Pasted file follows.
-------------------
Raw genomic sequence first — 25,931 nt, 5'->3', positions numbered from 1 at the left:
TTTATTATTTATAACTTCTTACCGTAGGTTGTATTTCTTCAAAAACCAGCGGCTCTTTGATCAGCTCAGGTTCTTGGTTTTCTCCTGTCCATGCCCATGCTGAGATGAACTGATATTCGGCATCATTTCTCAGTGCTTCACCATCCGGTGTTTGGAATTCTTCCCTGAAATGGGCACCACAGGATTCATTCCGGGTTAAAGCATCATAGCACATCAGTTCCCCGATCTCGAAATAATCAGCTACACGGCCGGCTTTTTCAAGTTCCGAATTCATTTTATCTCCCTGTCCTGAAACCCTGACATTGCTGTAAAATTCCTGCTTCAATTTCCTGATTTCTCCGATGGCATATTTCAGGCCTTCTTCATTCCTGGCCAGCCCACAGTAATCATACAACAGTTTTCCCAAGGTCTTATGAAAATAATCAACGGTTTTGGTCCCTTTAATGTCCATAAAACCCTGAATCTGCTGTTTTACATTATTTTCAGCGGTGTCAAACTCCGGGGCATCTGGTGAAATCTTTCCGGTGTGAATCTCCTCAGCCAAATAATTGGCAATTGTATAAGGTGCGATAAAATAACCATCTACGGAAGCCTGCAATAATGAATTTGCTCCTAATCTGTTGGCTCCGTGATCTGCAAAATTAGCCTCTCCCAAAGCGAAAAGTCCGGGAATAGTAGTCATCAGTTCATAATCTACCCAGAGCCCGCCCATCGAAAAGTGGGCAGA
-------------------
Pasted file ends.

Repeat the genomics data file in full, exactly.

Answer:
Raw genomic sequence first — 25,931 nt, 5'->3', positions numbered from 1 at the left:
TTTATTATTTATAACTTCTTACCGTAGGTTGTATTTCTTCAAAAACCAGCGGCTCTTTGATCAGCTCAGGTTCTTGGTTTTCTCCTGTCCATGCCCATGCTGAGATGAACTGATATTCGGCATCATTTCTCAGTGCTTCACCATCCGGTGTTTGGAATTCTTCCCTGAAATGGGCACCACAGGATTCATTCCGGGTTAAAGCATCATAGCACATCAGTTCCCCGATCTCGAAATAATCAGCTACACGGCCGGCTTTTTCAAGTTCCGAATTCATTTTATCTCCCTGTCCTGAAACCCTGACATTGCTGTAAAATTCCTGCTTCAATTTCCTGATTTCTCCGATGGCATATTTCAGGCCTTCTTCATTCCTGGCCAGCCCACAGTAATCATACAACAGTTTTCCCAAGGTCTTATGAAAATAATCAACGGTTTTGGTCCCTTTAATGTCCATAAAACCCTGAATCTGCTGTTTTACATTATTTTCAGCGGTGTCAAACTCCGGGGCATCTGGTGAAATCTTTCCGGTGTGAATCTCCTCAGCCAAATAATTGGCAATTGTATAAGGTGCGATAAAATAACCATCTACGGAAGCCTGCAATAATGAATTTGCTCCTAATCTGTTGGCTCCGTGATCTGCAAAATTAGCCTCTCCCAAAGCGAAAAGTCCGGGAATAGTAGTCATCAGTTCATAATCTACCCAGAGCCCGCCCATCGAAAAGTGGGCAGA